During the summer, most of us are more active, playing sports, riding bikes, and having fun. But any sports or other physical activity can come with physical dangers that include being hit in the face and knocking out a tool.
Oral injuries can really hurt. But with proper care, these injuries can be repaired, and you can be back outside enjoying the summertime.
This article will tell you what to do if you’ve had an injury and dislodged a tooth.
Can This Tooth Be Saved?
If you’ve knocked out a tooth, the first thing is to get to a dentist immediately. The nerves and blood vessels around the tooth are typically damaged as part of the injury. These typically cannot be repaired. This requires that any tooth that has been avulsed or knocked out, have a root canal.
If the tooth has been knocked out on a child, the chances are higher that we can save it. But adult teeth can also be saved. Of course, we only re-implant the permanent teeth, not baby teeth.
Here are the steps to take if your tooth has been knocked out:
- Carefully handle the tooth and try not to touch the root, which is the pointed part that lies under the gum.
- Don’t wipe the tooth with a cloth. If the tooth has blood or debris on it, wash it with milk, if you have it, or water.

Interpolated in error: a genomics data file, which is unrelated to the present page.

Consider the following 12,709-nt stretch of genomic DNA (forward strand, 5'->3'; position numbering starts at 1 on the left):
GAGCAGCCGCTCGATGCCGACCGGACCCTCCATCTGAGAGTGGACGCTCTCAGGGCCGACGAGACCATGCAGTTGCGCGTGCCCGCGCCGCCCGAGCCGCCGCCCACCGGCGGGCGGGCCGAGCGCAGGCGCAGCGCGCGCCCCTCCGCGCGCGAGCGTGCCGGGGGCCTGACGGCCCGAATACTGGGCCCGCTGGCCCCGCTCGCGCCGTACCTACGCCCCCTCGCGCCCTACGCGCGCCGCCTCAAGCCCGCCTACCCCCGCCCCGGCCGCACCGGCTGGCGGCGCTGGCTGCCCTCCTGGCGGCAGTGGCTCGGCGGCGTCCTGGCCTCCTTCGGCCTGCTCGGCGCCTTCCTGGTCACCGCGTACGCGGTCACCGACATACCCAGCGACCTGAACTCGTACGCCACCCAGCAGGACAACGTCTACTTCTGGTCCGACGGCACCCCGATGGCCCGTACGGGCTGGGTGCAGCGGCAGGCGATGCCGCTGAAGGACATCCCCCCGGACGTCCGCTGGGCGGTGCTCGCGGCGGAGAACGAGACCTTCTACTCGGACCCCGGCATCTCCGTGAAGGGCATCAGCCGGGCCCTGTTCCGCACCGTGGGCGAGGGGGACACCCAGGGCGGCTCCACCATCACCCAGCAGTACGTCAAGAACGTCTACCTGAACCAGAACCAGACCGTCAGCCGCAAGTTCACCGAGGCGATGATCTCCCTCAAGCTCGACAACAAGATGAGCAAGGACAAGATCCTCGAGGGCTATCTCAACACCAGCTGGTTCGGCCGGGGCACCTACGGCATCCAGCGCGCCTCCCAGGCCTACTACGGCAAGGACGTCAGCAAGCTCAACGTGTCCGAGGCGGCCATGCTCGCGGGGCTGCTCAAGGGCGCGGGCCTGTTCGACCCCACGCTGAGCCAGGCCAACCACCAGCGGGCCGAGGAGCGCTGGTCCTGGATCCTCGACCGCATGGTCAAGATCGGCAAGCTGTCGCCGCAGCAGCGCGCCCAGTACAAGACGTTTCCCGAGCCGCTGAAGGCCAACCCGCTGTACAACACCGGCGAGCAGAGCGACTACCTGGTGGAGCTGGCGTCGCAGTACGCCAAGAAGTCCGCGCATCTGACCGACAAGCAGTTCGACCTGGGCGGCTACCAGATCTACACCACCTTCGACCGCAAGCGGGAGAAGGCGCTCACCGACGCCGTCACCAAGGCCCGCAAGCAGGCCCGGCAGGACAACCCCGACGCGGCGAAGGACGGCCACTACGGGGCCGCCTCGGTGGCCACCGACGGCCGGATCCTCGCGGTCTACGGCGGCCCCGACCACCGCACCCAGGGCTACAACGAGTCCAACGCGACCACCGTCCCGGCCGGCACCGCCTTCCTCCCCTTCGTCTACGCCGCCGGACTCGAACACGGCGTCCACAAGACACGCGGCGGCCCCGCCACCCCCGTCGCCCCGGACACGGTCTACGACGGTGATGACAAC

- If the tooth is broken in pieces, you should still keep it moist, which we’ll describe in the next steps.
- Keep the tooth moist by dropping it gently into a glass of milk. You can also place the tooth in your own mouth, between the cheek gums. Small children will not be able to do this safely, so keep the tooth moist by placing it in a cup of milk or water.
- You may be able to slip the tooth right back into the socket. Make sure it’s facing the right way. Don’t force this; if it doesn’t go right back in, just gently try to fit it where it came from.
Next, call your dentist right away for an emergency visit to re-implant the tooth.
What to Expect at the Dentist
Sometimes it’s very easy to put the tooth right back in. But if the tooth or bone is broken, it gets a bit more complicated. Your dentist will flush debris from the socket and slip the tooth back in place. The implantation should happen no more than an hour after the incident in order to increase your chances for success.
After putting the tooth back in place, a root canal may occur, or the tooth may just be splinted in place, held securely to the teeth on either side. The dentist will determine when the splint should be removed. If the bone wasn’t fractured, the tooth should bond into the socket in a month or so. Usually, the dentist will need to check on your progress in a few months.